Marble Cleaning Tips

house cleaning in white plains NY Muffetta's

Marble Cleaning Tips. Marble is a form of limestone, more or less crystalline, or granular in structure. It is found in many colors and combinations of colors, also in pure white and black and patterned in strange designs. While subdued colors predominate, brilliant reds, yellows, blues and greens also are seen, blended in fantastic patterns.

The rainbow colors in marble are due mainly to the presence of various iron compounds, while the grayish shadings are caused by fossilized organic materials, both plant and animal. Preserved in the stone are the joints and stems of fossilized stone lilies, or feather stars, delicate creatures of the sea. Fragments of sea shells also are found, giving a lovely iridescent
play of color.

This is the material marble, gift of the prehistoric past. It is from 500 to 700 million years old, but especially adaptable to modern design and in great demand because of its beauty and easy-care qualities. Treat it as the luxury product it is, using only recommended products to clean it, and it will always be lovely.

Polished marble in good condition needs only to be dusted or wiped with a soft damp cloth. If it has been soiled through neglect or improper maintenance, the situation can usually be corrected by applying suitable cleaners or stain removers. The instructions which follow were provided by the Vermont Marble Company, Proctor, Vermont. Marble-care kits and the various trade-named products mentioned are available from this company and its branches. Similar kits can be found in some hardware and department stores.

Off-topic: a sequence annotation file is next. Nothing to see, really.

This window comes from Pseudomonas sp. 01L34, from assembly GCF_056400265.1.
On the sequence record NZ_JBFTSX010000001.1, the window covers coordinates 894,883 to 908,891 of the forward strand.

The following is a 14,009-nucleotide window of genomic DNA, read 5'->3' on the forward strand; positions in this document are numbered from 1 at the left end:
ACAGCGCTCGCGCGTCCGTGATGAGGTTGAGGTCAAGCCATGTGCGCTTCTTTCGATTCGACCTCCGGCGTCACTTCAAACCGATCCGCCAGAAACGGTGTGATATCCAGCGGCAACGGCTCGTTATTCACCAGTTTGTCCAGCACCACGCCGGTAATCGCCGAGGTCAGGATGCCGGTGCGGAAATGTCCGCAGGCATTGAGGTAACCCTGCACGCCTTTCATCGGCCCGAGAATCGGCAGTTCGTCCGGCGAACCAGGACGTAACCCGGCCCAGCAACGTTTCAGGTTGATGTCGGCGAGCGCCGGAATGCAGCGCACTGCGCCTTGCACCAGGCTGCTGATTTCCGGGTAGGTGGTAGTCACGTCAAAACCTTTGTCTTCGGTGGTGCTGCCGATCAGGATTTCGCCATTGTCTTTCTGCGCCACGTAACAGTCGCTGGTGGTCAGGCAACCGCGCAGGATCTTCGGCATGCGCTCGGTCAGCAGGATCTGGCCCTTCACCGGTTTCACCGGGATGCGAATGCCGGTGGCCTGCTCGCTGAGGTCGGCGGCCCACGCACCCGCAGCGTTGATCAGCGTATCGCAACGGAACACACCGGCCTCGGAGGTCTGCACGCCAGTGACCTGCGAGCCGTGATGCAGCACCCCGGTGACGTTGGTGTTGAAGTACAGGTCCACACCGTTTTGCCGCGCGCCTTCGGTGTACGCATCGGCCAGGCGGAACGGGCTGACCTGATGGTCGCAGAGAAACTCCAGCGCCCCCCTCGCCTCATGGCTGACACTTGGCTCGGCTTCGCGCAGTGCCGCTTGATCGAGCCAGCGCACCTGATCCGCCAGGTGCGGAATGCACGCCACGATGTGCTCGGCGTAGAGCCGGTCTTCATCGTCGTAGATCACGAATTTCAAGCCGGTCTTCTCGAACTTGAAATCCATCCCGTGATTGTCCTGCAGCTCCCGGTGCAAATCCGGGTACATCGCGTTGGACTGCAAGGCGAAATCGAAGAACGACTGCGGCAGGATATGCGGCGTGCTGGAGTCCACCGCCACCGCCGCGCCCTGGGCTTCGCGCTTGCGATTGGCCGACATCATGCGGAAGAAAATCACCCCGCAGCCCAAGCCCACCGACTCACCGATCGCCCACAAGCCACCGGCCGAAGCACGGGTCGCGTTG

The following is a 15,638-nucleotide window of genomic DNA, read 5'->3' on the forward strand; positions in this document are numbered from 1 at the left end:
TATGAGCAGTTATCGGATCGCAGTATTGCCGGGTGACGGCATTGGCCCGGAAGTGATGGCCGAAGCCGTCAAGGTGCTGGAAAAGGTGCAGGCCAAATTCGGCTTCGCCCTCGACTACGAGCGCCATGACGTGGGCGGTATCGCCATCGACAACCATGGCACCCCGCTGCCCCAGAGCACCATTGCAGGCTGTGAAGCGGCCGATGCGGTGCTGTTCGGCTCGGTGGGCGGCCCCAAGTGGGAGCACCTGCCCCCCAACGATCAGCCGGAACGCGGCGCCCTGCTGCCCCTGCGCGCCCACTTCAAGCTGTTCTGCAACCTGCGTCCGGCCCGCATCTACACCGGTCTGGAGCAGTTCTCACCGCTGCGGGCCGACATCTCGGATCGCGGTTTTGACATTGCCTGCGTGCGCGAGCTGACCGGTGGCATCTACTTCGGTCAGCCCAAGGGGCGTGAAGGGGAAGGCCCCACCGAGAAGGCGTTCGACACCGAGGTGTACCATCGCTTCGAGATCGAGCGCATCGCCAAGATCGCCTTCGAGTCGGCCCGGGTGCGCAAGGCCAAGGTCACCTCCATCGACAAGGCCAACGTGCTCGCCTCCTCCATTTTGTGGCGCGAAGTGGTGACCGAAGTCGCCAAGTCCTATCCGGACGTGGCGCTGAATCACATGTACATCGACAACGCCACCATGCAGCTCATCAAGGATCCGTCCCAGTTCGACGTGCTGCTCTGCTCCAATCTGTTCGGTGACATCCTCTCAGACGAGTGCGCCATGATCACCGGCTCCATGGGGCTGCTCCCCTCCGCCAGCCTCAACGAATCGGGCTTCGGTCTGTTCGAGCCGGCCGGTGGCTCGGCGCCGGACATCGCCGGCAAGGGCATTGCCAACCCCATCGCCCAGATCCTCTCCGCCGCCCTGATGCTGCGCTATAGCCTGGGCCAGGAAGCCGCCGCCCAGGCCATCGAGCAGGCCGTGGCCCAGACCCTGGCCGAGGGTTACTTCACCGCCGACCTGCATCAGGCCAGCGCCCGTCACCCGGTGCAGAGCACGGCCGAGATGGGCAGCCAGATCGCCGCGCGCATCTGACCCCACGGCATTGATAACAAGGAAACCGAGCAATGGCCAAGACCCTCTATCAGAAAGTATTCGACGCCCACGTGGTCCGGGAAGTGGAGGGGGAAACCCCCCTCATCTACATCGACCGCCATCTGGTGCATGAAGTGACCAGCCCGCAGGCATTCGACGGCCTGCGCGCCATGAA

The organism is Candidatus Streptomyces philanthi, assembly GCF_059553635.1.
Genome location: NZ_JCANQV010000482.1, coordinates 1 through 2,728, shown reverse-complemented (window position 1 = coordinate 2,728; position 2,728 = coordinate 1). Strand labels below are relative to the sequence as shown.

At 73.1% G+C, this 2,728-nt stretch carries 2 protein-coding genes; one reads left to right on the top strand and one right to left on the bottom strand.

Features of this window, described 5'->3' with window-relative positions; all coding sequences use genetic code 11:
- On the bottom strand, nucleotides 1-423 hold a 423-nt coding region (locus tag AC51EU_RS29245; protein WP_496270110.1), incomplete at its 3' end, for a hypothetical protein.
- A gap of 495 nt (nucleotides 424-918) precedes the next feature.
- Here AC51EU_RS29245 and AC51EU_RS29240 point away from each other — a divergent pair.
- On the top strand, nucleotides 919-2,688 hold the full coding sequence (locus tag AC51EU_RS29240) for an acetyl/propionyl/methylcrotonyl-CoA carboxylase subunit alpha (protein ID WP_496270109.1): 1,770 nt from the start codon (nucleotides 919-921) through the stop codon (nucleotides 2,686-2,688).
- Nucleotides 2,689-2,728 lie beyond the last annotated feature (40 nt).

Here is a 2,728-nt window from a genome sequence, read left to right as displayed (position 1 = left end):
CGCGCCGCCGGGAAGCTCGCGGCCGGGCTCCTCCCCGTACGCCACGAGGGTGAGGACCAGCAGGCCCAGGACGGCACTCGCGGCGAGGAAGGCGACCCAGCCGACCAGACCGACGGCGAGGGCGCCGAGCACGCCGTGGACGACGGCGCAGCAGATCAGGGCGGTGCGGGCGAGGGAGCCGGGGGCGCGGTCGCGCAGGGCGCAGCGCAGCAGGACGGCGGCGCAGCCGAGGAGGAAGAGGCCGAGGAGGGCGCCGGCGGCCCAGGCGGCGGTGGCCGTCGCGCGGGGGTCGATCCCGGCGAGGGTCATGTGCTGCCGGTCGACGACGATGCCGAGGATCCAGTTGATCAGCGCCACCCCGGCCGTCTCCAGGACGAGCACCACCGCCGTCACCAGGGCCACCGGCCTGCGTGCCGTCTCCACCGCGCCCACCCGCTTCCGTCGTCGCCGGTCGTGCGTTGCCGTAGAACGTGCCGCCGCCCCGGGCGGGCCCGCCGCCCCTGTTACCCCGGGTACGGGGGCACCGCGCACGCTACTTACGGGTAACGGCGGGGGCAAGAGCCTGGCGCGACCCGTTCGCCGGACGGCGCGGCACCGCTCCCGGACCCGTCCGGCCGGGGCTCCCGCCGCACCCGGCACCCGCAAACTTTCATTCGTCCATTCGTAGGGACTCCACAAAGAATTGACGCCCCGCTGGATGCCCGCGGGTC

For general cleaning and maintenance use the following:

Unpolished marble—use a cloth or a fiber brush and scrub with Wyandotte Detergent. (Avoid common abrasive cleaners.) Rinse carefully.

On outdoor marble—patios, garden_furniture—use the special product Stone Klene.

On polished marble— if a damp cloth will not suffice, use a cloth wrung out of suds made with Ivory or Lux soap flakes. Rinse thoroughly and wipe dry with chamois to prevent streaking. A mild detergent solution (Joy, Ivory) can be used as a one-time cleaner on very soiled marble. (Do not use heavy-duty detergents.) Even a mild detergent should not be used repeatedly because yellowing or other surface change may result on some types of marble.

After cleaning, apply a sealer—Tri-Seal for dark marbles, Vermarco White Marble Seal for white. Sealers inhibit soiling and staining. Light paste waxes are also used.

Marble furniture is cleaned by the method described for polished marble. Spilled foods, cosmetics, and drinks should be wiped up promptly, a rule which applies to all fine furniture. Fruit juices, carbonated drinks, and foods containing acids produce dull areas that look like stains but are actually etchings, revealing the color of the unpolished marble which is always lighter. Minor etchings and scratches can usually be removed by patient rubbing with powdered tin oxide (putty powder). Sprinkle the powder on the surface and rub vigorously with a moistened felt pad or chamois. When the shine has been restored, rinse the surface with clean water and dry it thoroughly with a soft cloth. Preferably, apply a sealer to the clean marble after the proper interval.